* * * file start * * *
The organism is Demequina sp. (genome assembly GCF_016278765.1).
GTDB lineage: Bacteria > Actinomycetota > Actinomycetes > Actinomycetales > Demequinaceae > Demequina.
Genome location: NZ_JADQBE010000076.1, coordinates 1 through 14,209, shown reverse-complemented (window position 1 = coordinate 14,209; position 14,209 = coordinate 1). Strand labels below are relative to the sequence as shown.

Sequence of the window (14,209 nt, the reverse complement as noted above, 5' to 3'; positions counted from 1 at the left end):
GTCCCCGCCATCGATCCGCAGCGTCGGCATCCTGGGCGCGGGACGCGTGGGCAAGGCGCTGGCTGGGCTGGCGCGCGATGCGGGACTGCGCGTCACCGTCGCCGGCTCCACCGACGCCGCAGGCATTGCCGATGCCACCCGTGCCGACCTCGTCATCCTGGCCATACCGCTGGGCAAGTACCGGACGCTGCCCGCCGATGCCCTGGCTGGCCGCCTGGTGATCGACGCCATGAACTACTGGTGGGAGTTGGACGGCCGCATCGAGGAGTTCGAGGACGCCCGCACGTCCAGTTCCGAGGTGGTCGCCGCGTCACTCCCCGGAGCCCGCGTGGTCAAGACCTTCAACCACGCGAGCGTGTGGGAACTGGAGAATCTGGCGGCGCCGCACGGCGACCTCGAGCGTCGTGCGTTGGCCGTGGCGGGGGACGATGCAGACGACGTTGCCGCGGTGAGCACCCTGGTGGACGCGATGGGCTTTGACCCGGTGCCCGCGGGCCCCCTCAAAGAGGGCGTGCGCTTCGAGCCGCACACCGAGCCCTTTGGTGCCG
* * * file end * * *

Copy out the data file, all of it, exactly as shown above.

The organism is Demequina sp. (genome assembly GCF_016278765.1).
GTDB lineage: Bacteria > Actinomycetota > Actinomycetes > Actinomycetales > Demequinaceae > Demequina.
Genome location: NZ_JADQBE010000076.1, coordinates 1 through 14,209, shown reverse-complemented (window position 1 = coordinate 14,209; position 14,209 = coordinate 1). Strand labels below are relative to the sequence as shown.

Sequence of the window (14,209 nt, the reverse complement as noted above, 5' to 3'; positions counted from 1 at the left end):
GTCCCCGCCATCGATCCGCAGCGTCGGCATCCTGGGCGCGGGACGCGTGGGCAAGGCGCTGGCTGGGCTGGCGCGCGATGCGGGACTGCGCGTCACCGTCGCCGGCTCCACCGACGCCGCAGGCATTGCCGATGCCACCCGTGCCGACCTCGTCATCCTGGCCATACCGCTGGGCAAGTACCGGACGCTGCCCGCCGATGCCCTGGCTGGCCGCCTGGTGATCGACGCCATGAACTACTGGTGGGAGTTGGACGGCCGCATCGAGGAGTTCGAGGACGCCCGCACGTCCAGTTCCGAGGTGGTCGCCGCGTCACTCCCCGGAGCCCGCGTGGTCAAGACCTTCAACCACGCGAGCGTGTGGGAACTGGAGAATCTGGCGGCGCCGCACGGCGACCTCGAGCGTCGTGCGTTGGCCGTGGCGGGGGACGATGCAGACGACGTTGCCGCGGTGAGCACCCTGGTGGACGCGATGGGCTTTGACCCGGTGCCCGCGGGCCCCCTCAAAGAGGGCGTGCGCTTCGAGCCGCACACCGAGCCCTTTGGTGCCG